Prognostic factors in patients admitted to an urban teaching hospital with COVID-19 infection

Maguire, D. et al. (2020) Prognostic factors in patients admitted to an urban teaching hospital with COVID-19 infection. Journal of Translational Medicine, 18, 354. (doi: 10.1186/s12967-020-02524-4) (PMID:32933530) (PMCID:PMC7491021)

[img] Text
218762.pdf - Published Version
Available under License Creative Commons Attribution.

805kB

Abstract

Background: Severe COVID-19 infection results in a systemic inflammatory response (SIRS). This SIRS response shares similarities to the changes observed during the peri-operative period that are recognised to be associated with the development of multiple organ failure. Methods: Electronic patient records for patients who were admitted to an urban teaching hospital during the initial 7-week period of the COVID-19 pandemic in Glasgow, U.K. (17th March 2020—1st May 2020) were examined for routine clinical, laboratory and clinical outcome data. Age, sex, BMI and documented evidence of COVID-19 infection at time of discharge or death certification were considered minimal criteria for inclusion. Results: Of the 224 patients who fulfilled the criteria for inclusion, 52 (23%) had died at 30-days following admission. COVID-19 related respiratory failure (75%) and multiorgan failure (12%) were the commonest causes of death recorded. Age ≥ 70 years (p < 0.001), past medical history of cognitive impairment (p ≤ 0.001), previous delirium (p < 0.001), clinical frailty score > 3 (p < 0.001), hypertension (p < 0.05), heart failure (p < 0.01), national early warning score (NEWS) > 4 (p < 0.01), positive CXR (p < 0.01), and subsequent positive COVID-19 swab (p ≤ 0.001) were associated with 30-day mortality. CRP > 80 mg/L (p < 0.05), albumin < 35 g/L (p < 0.05), peri-operative Glasgow Prognostic Score (poGPS) (p < 0.05), lymphocytes < 1.5 109/l (p < 0.05), neutrophil lymphocyte ratio (p ≤ 0.001), haematocrit (< 0.40 L/L (male)/ < 0.37 L/L (female)) (p ≤ 0.01), urea > 7.5 mmol/L (p < 0.001), creatinine > 130 mmol/L (p < 0.05) and elevated urea: albumin ratio (< 0.001) were also associated with 30-day mortality. On multivariate analysis, age ≥ 70 years (O.R. 3.9, 95% C.I. 1.4–8.2, p < 0.001), past medical history of heart failure (O.R. 3.3, 95% C.I. 1.2–19.3, p < 0.05), NEWS > 4 (O.R. 2.4, 95% C.I. 1.1–4.4, p < 0.05), positive initial CXR (O.R. 0.4, 95% C.I. 0.2–0.9, p < 0.05) and poGPS (O.R. 2.3, 95% C.I. 1.1–4.4, p < 0.05) remained independently associated with 30-day mortality. Among those patients who tested PCR COVID-19 positive (n = 122), age ≥ 70 years (O.R. 4.7, 95% C.I. 2.0—11.3, p < 0.001), past medical history of heart failure (O.R. 4.4, 95% C.I. 1.2–20.5, p < 0.05) and poGPS (O.R. 2.4, 95% C.I. 1.1–5.1, p < 0.05) remained independently associated with 30-days mortality. Conclusion: Age ≥ 70 years and severe systemic inflammation as measured by the peri-operative Glasgow Prognostic Score are independently associated with 30-day mortality among patients admitted to hospital with COVID-19 infection.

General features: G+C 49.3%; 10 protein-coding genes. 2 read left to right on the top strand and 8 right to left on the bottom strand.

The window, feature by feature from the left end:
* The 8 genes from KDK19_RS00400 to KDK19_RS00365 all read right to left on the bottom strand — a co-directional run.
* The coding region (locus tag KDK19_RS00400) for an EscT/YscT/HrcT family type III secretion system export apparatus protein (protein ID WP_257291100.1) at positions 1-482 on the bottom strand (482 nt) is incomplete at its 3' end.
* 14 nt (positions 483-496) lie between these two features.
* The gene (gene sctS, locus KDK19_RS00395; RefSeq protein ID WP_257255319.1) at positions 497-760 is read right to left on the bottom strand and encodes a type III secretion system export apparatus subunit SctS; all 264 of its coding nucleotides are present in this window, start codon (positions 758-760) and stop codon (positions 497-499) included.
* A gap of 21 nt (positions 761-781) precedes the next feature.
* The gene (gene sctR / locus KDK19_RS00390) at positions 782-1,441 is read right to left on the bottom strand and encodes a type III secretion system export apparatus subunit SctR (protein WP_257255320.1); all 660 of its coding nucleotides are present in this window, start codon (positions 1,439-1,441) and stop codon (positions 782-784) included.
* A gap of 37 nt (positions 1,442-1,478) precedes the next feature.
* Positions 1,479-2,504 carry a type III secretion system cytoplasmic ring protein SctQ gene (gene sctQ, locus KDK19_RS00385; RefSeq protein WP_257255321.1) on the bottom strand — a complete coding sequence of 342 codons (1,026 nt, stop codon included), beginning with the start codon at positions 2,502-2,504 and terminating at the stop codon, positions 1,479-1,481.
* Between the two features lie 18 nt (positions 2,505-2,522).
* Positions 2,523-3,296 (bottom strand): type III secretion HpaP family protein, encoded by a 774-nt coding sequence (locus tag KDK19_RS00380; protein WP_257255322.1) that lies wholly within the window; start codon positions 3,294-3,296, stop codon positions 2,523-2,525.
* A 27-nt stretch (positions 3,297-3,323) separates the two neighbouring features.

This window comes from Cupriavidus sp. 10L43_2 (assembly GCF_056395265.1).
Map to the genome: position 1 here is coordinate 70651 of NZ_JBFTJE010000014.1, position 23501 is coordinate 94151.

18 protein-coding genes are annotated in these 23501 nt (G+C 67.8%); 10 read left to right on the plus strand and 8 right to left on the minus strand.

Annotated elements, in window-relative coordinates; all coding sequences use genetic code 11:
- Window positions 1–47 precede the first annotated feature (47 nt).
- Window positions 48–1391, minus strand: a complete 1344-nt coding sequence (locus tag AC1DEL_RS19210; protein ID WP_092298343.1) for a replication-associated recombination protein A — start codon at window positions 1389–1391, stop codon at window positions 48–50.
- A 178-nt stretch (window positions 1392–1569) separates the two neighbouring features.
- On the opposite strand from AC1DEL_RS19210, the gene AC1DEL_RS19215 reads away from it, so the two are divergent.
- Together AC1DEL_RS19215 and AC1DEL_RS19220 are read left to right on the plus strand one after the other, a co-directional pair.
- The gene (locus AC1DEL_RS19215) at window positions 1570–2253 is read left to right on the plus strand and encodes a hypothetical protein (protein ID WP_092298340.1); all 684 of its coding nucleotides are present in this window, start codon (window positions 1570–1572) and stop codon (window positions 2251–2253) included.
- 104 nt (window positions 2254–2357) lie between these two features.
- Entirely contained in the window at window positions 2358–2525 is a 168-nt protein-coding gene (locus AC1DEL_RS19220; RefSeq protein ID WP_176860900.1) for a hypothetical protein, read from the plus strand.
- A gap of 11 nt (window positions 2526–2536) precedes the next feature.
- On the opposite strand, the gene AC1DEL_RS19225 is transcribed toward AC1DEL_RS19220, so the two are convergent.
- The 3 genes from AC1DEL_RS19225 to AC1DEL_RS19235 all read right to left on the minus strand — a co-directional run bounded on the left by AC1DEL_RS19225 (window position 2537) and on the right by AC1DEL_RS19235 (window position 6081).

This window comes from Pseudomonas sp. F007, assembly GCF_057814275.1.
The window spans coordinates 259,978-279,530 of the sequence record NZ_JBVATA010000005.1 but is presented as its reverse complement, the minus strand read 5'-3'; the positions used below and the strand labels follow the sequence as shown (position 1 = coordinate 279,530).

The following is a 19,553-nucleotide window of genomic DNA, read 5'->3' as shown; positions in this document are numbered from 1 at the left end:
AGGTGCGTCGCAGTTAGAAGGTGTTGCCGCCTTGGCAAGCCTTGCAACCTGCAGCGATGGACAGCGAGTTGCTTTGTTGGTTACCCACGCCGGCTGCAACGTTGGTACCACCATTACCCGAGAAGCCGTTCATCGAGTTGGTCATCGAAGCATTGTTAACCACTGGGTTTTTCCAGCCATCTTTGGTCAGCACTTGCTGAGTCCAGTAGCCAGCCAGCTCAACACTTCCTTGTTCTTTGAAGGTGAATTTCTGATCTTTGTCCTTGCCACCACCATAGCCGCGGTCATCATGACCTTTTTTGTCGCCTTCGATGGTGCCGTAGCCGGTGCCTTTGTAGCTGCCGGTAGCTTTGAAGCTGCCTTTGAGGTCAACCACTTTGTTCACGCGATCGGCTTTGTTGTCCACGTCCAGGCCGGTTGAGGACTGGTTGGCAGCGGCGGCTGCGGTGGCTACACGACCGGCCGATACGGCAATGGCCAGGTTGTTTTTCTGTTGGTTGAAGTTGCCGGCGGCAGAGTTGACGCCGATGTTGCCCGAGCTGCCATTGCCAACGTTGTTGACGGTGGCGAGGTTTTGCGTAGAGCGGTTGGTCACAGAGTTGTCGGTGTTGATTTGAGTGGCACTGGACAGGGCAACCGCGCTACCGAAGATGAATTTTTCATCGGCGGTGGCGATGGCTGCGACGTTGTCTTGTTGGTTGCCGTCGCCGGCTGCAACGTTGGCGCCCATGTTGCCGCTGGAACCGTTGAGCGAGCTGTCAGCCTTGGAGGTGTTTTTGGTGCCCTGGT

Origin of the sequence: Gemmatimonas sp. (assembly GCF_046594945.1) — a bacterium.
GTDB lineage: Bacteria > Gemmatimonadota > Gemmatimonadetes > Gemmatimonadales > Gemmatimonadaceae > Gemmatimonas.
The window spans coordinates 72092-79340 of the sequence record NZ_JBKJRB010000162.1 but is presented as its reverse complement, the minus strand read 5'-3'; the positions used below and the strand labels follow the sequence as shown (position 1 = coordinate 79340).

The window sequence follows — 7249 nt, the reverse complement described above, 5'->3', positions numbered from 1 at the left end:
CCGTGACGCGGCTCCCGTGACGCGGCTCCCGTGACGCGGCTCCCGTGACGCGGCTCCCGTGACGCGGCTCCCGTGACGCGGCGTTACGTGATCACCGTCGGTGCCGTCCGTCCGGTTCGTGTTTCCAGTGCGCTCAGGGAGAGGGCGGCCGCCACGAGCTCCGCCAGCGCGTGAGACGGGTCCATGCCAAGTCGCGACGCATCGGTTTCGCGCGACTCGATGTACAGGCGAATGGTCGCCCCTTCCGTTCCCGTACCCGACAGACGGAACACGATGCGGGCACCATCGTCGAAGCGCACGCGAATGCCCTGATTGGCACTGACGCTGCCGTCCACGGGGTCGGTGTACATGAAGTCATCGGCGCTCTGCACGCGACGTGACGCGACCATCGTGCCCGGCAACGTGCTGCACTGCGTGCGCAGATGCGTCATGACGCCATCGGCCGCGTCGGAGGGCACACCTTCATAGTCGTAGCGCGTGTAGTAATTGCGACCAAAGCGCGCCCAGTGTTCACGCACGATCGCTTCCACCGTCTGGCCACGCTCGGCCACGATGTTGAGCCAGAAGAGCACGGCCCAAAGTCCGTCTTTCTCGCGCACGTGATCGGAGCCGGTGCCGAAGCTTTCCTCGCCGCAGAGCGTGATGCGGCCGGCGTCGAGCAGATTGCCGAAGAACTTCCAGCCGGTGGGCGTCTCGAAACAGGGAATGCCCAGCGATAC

Item Type:Articles
Additional Information:Funding: DT is funded by the Scottish Trace Elements and Micronutrients Diagnostic and Reference Laboratory. DMcM is funded by the University of Glasgow.
Status:Published
Refereed:Yes
Glasgow Author(s) Enlighten ID:McMillan, Professor Donald and Cameron, Dr Allan and Maguire, Donogh and Dolan, Dr Ross and Laird, Dr Barry
Authors: Maguire, D., Woods, M., Richards, C., Dolan, R., Wilson Veitch, J., Sim, W. M.J., Kemmett, O. E.H., Milton, D. C., Randall, S. L.W., Bui, L. D., Goldmann, N., Cameron, A., Laird, B., Talwar, D., Godber, I., Davidson, A., and McMillan, D. C.
College/School:College of Medical Veterinary and Life Sciences > Institute of Infection Immunity and Inflammation
College of Medical Veterinary and Life Sciences > School of Medicine, Dentistry & Nursing
Journal Name:Journal of Translational Medicine
Publisher:BioMed Central
ISSN:1479-5876
ISSN (Online):1479-5876
Copyright Holders:Copyright © 2020 The Authors
First Published:First published in Journal of Translational Medicine 18:354
Publisher Policy:Reproduced under a Creative Commons Licence

University Staff: Request a correction | Enlighten Editors: Update this record